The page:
The mining sector has seen a reduction in the number of mine accidents over the past decade; however, a collective effort by the State, employers and organised labour is still required to prevent fatalities, said chief inspector of mining David Msiza.
Speaking at the Mine Health and Safety Council (MHSC) tripartite seminar, at Emperors Palace, in mid-November, he noted that fall-of-ground incidents present a significant challenge to achieving a zero-harm mining industry.
In 2011, falls of ground accounted for 35% of the fatalities in the mining sector, across all mines. Since 2003, the number of fatalities caused by falls of ground has decreased from just over 130 in 2003 to about 50 in 2010.
Meanwhile, the gold industry had the highest number of fatalities this year, so far, followed by the platinum industry, other industries and the coal industry, which scored the lowest fatality rate.
Msiza said the figures for cases of occupa- tional diseases were high, mainly as a result of a poor legacy in managing health risks. The incident of pulmonary tuberculosis had increased from about 2 750 in 2004 to just under 4 500 in 2010.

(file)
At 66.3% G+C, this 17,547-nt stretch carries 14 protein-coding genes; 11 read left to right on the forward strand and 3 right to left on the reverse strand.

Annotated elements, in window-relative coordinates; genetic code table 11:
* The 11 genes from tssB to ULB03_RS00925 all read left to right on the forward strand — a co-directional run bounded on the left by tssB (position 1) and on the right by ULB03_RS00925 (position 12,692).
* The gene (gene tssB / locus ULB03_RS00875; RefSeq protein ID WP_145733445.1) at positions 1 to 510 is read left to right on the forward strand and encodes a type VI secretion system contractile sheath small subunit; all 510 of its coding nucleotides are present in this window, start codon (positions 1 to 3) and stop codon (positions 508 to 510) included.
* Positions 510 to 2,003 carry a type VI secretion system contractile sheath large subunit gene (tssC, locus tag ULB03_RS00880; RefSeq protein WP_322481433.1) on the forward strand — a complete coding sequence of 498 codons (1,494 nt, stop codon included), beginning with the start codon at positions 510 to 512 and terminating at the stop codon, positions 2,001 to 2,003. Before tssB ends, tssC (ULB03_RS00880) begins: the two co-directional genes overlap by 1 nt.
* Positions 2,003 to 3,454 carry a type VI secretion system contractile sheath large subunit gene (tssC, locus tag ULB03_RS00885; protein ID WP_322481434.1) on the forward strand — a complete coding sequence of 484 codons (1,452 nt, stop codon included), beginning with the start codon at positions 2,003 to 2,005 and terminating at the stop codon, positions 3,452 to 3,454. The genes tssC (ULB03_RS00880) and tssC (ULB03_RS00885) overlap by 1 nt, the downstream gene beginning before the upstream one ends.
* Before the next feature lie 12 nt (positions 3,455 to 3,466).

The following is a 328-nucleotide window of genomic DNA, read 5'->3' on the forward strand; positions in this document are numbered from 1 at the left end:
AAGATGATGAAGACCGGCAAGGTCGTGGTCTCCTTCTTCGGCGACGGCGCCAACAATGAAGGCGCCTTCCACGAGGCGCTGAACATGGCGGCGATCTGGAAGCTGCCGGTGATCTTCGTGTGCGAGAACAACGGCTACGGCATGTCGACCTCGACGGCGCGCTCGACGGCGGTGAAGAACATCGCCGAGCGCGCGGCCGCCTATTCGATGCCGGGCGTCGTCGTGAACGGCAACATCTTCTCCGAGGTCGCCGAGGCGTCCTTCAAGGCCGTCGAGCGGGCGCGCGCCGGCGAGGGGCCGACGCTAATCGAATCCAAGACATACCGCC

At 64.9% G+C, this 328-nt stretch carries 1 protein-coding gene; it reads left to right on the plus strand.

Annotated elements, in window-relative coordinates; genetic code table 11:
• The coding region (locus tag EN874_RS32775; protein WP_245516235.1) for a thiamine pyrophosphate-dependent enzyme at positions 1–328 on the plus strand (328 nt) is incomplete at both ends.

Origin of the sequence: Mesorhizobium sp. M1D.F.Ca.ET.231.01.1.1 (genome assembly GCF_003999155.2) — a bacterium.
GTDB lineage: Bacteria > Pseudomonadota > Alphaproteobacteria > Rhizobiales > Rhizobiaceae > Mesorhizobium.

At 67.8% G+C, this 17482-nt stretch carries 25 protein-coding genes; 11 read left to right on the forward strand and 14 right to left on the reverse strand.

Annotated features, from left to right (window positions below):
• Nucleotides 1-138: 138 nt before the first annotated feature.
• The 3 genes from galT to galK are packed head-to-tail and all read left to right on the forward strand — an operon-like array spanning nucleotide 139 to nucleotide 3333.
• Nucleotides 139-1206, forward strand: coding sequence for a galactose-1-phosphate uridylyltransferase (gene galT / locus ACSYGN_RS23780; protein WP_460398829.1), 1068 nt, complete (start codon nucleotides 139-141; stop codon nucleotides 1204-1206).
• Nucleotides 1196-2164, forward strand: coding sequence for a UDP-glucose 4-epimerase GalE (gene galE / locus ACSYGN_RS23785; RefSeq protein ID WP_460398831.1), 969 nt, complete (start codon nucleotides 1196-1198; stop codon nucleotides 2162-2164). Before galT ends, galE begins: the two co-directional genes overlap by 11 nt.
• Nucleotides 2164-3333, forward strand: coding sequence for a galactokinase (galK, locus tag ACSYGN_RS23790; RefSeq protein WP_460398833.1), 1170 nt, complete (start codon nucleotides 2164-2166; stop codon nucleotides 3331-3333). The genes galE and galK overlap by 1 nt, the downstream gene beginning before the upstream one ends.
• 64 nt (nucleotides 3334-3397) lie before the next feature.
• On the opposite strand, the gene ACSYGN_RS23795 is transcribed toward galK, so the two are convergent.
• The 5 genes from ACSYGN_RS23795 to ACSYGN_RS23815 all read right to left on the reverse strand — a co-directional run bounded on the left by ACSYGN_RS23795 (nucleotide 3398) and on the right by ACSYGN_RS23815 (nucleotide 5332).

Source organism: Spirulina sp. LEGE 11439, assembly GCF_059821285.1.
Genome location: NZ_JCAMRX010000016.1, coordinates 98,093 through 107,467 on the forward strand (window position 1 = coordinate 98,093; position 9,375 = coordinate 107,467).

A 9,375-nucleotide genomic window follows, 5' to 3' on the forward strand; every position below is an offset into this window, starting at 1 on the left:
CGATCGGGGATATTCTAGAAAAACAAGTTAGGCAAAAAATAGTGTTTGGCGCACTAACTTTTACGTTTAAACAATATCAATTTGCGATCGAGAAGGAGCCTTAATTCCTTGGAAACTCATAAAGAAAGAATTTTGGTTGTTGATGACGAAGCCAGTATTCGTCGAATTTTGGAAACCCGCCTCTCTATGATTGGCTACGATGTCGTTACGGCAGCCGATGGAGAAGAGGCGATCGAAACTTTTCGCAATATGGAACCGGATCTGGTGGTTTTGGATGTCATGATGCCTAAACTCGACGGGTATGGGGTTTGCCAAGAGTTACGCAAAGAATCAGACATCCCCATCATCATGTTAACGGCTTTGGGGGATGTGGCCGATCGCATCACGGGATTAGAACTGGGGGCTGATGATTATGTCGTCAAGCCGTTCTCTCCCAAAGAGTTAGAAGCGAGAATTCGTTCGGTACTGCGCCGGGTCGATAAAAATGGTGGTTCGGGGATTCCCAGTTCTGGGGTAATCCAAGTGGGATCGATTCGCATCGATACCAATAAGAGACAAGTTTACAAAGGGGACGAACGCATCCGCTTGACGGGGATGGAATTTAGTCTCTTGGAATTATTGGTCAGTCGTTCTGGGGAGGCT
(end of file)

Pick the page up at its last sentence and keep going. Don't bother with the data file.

Silicosis cases had also increased from just over 1 400 in 2004 to about 1 780 in 2010 and the numbers of noise-induced hearing loss cases remained high and were not regarded as a major priority in mines.
Meanwhile, the number of cases of mining-related illnesses reported to the National Health Information Centre has decreased from about 4 500 in 2004 to about 1 250 in 2010.
Msiza said that each role-player had an integrated and equally important part to play to ensure that the sector achieved the goal of zero harm.
Meanwhile, the Department of Mineral Resources (DMR) reported that it aimed to develop an integrated policy for the management of HIV/Aids, tuberculosis (TB) and silicosis exposure.
The policy would be in line with the DMR, the Department of Health, the Department of Labour and the South African National Aids Council policies, norms and standards for the mining sector.
The DMR also stated that it would explore policy options to reduce the negative impacts of the migration of mineworkers as well as ensure a strategic and operational plan on tackling TB and HIV/Aids is submitted with all renewal applications and new mining licence applications.